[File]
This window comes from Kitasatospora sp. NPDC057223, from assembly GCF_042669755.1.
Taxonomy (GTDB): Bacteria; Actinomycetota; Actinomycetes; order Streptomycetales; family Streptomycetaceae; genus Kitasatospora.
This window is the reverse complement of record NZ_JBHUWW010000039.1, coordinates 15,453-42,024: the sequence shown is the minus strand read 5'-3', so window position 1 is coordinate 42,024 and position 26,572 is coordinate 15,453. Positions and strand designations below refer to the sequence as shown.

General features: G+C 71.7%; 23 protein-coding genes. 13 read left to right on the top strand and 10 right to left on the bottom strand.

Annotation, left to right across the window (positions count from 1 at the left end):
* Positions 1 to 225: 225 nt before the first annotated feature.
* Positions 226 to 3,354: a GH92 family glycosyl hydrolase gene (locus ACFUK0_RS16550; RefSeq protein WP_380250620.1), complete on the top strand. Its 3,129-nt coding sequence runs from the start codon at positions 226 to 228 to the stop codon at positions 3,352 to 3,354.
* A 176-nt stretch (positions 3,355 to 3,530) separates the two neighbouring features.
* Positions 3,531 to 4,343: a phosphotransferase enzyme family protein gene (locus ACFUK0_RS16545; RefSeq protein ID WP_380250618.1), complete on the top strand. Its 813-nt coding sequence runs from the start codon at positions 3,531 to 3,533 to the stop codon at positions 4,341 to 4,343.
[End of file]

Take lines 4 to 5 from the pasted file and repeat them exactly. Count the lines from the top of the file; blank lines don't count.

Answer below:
General features: G+C 71.7%; 23 protein-coding genes. 13 read left to right on the top strand and 10 right to left on the bottom strand.

Annotation, left to right across the window (positions count from 1 at the left end):